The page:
The changes mean that SMEs with an annual turnover below £6.5m and fewer than 50 employees, or an annual balance sheet below £5m will now be able to refer unresolved complaints to the ombudsman service.
Respondents to the FCA’s January 2018 consultation strongly supported the extension of the ombudsman service to larger SMEs, charities and trusts, and a new category of personal guarantors.
Andrew Bailey, chief executive of the FCA said: “We recognise it is vitally important for SMEs to have a mechanism to resolve disputes and we are clear the Financial Ombudsman Service is the right route for this. The changes we are making are as far as we think we should go within our powers, but they will provide access to the ombudsman service for a significant number of smaller businesses. Before this their only option was potentially a costly legal one through the courts.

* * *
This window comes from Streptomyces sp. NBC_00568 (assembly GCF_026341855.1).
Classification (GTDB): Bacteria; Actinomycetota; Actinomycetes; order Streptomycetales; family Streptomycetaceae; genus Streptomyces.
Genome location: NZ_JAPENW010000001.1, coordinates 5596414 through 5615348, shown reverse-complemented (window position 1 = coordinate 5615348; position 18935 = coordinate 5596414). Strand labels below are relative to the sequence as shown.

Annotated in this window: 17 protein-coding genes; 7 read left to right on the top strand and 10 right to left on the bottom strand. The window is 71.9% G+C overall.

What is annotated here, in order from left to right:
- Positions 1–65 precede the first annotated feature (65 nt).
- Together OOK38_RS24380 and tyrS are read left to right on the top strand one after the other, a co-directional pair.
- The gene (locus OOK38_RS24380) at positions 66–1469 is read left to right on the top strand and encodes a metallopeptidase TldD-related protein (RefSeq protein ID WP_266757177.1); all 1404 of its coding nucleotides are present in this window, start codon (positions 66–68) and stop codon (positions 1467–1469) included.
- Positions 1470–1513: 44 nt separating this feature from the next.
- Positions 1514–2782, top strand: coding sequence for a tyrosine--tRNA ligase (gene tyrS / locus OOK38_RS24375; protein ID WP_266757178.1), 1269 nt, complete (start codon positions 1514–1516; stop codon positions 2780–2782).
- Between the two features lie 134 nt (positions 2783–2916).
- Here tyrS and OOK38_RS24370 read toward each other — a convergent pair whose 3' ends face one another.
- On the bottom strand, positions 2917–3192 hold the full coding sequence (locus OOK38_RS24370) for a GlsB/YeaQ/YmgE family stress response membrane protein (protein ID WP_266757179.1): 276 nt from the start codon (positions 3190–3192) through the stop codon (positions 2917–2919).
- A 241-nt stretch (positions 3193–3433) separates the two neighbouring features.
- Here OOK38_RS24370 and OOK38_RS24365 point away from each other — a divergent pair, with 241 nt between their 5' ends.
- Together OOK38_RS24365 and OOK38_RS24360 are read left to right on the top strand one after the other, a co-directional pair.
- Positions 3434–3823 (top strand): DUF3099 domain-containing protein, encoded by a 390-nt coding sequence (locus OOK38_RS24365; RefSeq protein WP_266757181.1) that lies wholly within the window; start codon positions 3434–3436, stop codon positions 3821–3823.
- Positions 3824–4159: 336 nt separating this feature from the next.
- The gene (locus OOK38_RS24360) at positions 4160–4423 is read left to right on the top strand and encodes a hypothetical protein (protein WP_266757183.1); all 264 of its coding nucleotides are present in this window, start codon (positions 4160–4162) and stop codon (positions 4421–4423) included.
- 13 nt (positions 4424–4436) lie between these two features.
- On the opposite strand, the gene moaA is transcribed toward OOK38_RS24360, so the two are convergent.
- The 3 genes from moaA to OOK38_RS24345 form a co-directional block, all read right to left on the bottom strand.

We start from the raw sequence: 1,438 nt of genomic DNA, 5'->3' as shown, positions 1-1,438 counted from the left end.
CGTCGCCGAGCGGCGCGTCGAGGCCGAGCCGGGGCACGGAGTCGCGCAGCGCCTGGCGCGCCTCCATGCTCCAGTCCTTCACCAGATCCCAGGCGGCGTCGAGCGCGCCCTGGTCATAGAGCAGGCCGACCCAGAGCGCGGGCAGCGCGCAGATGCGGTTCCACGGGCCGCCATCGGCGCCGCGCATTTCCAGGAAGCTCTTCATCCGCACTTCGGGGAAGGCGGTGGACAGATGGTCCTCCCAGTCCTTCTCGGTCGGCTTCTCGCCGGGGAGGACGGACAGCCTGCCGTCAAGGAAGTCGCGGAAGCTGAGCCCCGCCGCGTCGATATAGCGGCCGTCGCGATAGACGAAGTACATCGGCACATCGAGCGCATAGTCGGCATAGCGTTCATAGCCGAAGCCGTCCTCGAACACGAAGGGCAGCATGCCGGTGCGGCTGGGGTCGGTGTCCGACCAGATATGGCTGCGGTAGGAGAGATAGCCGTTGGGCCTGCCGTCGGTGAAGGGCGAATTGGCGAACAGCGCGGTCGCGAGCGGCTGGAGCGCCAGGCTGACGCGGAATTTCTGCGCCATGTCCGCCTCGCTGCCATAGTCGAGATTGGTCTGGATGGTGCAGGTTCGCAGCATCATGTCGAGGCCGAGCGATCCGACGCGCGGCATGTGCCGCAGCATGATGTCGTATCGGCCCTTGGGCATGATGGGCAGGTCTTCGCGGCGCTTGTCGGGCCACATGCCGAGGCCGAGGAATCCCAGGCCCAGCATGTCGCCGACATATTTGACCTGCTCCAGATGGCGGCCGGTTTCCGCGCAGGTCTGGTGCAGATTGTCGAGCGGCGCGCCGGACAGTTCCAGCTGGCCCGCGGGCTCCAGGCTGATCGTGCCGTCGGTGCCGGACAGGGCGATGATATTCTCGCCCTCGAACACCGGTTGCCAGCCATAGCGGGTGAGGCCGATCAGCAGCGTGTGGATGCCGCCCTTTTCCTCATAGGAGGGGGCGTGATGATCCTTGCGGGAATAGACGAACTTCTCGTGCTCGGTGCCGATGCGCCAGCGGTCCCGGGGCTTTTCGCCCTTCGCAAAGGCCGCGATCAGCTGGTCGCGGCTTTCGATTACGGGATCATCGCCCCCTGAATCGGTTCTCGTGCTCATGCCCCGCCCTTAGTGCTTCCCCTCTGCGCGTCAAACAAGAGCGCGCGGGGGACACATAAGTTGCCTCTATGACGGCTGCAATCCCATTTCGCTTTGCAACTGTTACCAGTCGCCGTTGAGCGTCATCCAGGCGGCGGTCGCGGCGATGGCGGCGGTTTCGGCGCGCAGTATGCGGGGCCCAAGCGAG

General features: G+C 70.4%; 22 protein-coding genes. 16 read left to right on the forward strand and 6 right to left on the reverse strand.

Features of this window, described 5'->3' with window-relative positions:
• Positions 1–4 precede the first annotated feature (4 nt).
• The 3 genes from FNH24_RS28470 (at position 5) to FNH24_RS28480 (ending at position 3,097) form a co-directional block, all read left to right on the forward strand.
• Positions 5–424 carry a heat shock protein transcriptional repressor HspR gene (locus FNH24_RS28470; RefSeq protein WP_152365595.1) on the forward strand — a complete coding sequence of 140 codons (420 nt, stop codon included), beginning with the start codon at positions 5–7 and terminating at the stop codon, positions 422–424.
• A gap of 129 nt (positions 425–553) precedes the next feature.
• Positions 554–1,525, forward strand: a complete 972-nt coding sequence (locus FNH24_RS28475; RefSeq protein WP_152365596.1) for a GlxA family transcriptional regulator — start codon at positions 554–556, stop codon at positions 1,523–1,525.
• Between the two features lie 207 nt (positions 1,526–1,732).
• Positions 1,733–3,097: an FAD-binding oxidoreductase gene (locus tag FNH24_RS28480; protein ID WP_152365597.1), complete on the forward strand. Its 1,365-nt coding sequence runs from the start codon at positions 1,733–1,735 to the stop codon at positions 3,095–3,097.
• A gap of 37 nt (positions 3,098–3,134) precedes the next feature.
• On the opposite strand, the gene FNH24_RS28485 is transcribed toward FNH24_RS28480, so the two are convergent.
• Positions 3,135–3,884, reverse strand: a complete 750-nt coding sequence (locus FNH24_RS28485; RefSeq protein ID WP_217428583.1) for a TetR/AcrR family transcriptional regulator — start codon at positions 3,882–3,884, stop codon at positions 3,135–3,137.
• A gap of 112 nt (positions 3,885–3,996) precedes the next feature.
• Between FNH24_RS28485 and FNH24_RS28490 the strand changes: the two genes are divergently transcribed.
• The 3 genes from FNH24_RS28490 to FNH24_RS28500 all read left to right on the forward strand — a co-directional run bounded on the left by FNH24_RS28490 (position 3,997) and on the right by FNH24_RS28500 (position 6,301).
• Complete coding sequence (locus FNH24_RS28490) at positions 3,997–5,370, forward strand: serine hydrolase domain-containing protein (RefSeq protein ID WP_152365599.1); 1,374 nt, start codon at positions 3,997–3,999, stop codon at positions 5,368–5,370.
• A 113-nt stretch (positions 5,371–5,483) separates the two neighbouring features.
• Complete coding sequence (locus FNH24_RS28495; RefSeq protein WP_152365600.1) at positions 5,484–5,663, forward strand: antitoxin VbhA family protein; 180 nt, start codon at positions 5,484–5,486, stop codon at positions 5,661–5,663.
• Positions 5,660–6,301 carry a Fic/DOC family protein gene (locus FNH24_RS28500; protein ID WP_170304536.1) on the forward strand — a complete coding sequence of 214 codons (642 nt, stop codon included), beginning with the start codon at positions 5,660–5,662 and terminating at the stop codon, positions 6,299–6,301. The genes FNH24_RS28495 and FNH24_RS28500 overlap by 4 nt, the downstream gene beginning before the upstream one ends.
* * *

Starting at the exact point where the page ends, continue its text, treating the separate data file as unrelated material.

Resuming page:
“The changes are an important extension of the ombudsman service’s role and remit. We will work closely with them to ensure that they are ready, so that SMEs are able to benefit from the new rules as soon as they come into force.”
The move will allow a wider number of SMEs to access the service, so they can seek redress. The criteria for access to the service have been amended so that SMEs must only meet the turnover test and one of either the headcount or balance sheet total tests, not all three tests as previously proposed.
The FCA made the change in response to feedback that applying all three tests would unfairly exclude certain types of SME, for example those with relatively low turnover but 50 or more. Final rules on the SME extension are due to come into force on April 1, 2019.